That said, I have no objection to automatics existing, they have their purpose, and if that is a person's choice, that's great. I choose a manual because I like the greater control of the vehicle they offer.

  10. Pablo
    December 22, 2014 #

    I keep going back and forth on this issue basically because my wife absolutely hates stick shift and refuses to learn to drive them.
    At the same time, I don't know how to explain it, but I really enjoy driving manual trucks. It just feels good… helps you focus more on driving, less on distractions. Automatic transmissions have really come a long way, but they are still more costly to maintain. The tranny in our family van died at like 100K, and thanks to the fact that i had purchassed extended warranty, it didn't cost me but $100 to replace it. Still, will it last past 200K? With a manual transmission that just isn't an issue. Chances are pretty good that transmission will last longer than the engine.

    I keep thinking that maybe I'm just being weird, and holding on to this "stick shift fetish" for the wrong reasons, because automatics really are a lot better nowadays than they used to be, but then what's wrong with just driving what I enjoy?

  11. Widco Transmission
    December 23, 2014 #

    This article is very informative!

  12. So…
    You want me to drive an auto, because it's easier, which means that I have an extra arm to text, call my friends, and mess with the radio?

    Maybe some rollback wouldn't be an issue on hills if everyone didn't bunch up and get as close as possible to your car and slowly inch forward even though the light is red. Go to brazil and tell me if there's an issues in Belo Horizonte…

    "on the other hand, you’re stuck on the stick because you think it’s a better way to drive, you may be watching the proverbial VHS cassette." This… This makes no sense, in anyway shape or form. I like to drive stick because I'm in control of the car, I'm aware of my surrounds, and paying more attention to what's happening with my car.

    You then bring up variety into the equation. If I'm looking for a car that is manual, I will look for that specific car. I.E. a nissan 370Z with a manual, or a 135i with the N54 engine.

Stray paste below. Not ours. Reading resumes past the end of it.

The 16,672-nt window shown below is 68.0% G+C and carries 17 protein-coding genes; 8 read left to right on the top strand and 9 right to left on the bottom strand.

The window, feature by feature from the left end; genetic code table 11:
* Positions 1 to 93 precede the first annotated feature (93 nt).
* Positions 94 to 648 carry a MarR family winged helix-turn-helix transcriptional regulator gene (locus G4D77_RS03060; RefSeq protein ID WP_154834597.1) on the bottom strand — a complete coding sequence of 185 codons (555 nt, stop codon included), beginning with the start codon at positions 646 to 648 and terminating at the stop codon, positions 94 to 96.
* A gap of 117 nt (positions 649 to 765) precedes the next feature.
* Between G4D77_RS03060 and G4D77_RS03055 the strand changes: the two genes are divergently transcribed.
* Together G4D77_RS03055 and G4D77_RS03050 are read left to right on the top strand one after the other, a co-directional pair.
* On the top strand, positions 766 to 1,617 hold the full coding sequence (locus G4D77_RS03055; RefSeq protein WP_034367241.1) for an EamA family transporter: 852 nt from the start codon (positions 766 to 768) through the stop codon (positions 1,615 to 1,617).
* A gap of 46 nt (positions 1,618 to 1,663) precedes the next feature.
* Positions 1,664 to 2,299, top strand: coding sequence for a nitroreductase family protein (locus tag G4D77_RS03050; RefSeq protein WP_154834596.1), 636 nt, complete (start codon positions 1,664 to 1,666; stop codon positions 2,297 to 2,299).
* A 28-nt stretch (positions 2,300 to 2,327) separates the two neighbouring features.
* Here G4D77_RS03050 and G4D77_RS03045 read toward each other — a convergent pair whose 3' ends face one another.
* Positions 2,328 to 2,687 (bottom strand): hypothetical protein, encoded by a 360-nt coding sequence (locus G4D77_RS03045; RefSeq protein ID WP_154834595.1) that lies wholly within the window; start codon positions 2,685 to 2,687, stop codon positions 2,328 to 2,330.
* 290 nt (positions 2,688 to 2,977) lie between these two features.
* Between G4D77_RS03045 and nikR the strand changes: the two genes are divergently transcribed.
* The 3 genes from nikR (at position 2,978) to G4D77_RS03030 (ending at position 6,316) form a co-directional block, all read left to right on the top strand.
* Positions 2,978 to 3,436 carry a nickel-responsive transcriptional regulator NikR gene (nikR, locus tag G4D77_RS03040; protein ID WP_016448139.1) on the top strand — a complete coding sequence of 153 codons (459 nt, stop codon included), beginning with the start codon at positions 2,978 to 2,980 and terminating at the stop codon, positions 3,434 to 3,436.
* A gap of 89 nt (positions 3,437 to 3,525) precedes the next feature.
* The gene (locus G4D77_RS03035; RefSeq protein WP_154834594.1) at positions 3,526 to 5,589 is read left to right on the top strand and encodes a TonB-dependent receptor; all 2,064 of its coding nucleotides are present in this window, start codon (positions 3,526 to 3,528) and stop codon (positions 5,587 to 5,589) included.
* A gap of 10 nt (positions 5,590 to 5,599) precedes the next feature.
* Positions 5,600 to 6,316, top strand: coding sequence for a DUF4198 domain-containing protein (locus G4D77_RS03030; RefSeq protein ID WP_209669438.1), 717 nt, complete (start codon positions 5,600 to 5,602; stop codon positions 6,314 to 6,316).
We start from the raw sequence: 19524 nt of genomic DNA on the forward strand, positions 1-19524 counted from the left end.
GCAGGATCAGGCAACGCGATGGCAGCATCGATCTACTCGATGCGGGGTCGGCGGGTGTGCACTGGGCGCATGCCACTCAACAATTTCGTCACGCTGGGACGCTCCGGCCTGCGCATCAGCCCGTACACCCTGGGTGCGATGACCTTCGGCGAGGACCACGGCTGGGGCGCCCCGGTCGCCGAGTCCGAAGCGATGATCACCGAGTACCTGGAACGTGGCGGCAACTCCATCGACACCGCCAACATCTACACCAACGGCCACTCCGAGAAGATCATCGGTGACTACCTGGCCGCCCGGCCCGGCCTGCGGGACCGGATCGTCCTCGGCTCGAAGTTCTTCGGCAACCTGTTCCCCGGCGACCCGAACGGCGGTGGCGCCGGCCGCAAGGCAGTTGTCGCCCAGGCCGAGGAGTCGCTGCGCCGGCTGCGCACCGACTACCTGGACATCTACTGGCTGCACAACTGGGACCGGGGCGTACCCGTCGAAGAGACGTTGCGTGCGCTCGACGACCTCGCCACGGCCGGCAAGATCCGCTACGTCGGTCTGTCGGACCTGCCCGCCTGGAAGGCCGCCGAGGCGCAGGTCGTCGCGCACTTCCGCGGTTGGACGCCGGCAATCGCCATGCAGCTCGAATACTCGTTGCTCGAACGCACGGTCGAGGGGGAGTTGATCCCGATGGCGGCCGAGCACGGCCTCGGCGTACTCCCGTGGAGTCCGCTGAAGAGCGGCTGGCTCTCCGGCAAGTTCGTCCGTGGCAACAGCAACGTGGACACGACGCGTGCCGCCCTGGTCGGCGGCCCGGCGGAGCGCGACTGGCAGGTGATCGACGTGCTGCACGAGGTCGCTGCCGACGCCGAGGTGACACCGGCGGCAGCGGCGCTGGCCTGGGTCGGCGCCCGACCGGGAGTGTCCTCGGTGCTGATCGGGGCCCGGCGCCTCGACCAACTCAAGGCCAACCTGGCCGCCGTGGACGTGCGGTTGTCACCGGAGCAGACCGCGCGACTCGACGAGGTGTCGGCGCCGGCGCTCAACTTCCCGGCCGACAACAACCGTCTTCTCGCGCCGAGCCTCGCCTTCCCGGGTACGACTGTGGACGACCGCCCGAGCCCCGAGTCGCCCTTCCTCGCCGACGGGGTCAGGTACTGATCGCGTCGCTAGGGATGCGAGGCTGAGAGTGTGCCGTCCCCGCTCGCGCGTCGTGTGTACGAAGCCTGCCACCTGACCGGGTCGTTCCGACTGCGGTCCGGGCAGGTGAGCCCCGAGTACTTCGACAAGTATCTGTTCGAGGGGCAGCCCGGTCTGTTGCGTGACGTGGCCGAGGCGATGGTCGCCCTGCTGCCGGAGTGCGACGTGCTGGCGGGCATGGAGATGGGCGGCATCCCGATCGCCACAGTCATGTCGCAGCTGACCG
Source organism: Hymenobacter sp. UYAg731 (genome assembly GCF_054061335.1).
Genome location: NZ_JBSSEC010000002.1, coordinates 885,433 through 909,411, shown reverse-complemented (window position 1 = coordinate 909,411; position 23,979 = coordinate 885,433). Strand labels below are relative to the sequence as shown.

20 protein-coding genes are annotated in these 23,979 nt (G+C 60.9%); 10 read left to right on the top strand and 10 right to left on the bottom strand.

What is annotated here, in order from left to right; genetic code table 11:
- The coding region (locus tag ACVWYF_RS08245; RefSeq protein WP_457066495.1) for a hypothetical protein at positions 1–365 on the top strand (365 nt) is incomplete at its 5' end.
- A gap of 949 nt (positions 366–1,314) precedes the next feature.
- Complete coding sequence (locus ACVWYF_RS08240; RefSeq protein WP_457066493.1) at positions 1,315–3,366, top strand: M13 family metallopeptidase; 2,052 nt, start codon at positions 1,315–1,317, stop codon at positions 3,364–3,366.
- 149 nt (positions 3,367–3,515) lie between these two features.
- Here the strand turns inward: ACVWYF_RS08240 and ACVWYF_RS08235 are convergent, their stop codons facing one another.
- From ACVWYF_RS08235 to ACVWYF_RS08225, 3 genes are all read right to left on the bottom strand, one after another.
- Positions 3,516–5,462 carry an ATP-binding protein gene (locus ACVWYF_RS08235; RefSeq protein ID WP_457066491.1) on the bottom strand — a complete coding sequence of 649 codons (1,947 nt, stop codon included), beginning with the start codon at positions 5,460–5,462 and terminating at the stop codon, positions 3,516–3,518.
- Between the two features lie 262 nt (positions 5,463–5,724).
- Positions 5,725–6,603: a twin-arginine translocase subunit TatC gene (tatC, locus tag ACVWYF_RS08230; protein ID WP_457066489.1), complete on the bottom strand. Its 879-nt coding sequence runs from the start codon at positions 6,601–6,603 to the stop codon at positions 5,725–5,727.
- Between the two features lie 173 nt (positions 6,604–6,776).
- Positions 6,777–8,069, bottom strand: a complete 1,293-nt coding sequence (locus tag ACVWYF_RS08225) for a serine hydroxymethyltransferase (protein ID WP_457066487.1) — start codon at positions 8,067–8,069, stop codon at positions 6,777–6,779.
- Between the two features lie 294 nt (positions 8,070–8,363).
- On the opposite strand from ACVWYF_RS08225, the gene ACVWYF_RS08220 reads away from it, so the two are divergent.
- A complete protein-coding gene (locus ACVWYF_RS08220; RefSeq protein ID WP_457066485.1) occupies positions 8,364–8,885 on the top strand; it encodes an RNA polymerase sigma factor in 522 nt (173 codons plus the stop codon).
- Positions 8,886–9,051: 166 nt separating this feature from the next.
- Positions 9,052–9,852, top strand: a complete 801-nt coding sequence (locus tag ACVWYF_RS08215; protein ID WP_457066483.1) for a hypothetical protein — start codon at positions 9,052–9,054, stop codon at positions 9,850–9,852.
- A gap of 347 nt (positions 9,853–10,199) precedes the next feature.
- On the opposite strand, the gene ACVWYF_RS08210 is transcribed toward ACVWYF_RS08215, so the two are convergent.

You need to learn the difference between an automatic and a Dual clutch transmission as well. You mention Ferrari's and such. Since you bring those up saying that automatics are now faster than manual, take a look at the FR-S/BRZ/Gt86. The automatic version is slower than the 6spd manual version.

  13. christian
    January 18, 2015 #

    "Thanks to my Mazda’s automatic transmission, I never rolled into another car in 4 years…"

    she should read my op-ed piece
    "Top 5 reasons why you probably shouldn't posses a drivers license if you can't operate a brake pedal."

    Ive had an aftermarket lightweight flywheel, aftermarket clutch, and a 6speed manual transmission in my M3 at 5,500ft above sea level with a naturally aspirated motor, and I don't seem to be having any of the problems you've described. In fact, I've never once rolled into anything or hit anyone else in my entire driving career because I'm busy concentrating on driving and not texting or doing some other dangerous task thanks to an utterly dangerous and terrible automatic transmission; I've seen so many careless drivers do so many astonishingly stupid things they wouldn't have even attempted to have accomplished in a manual car.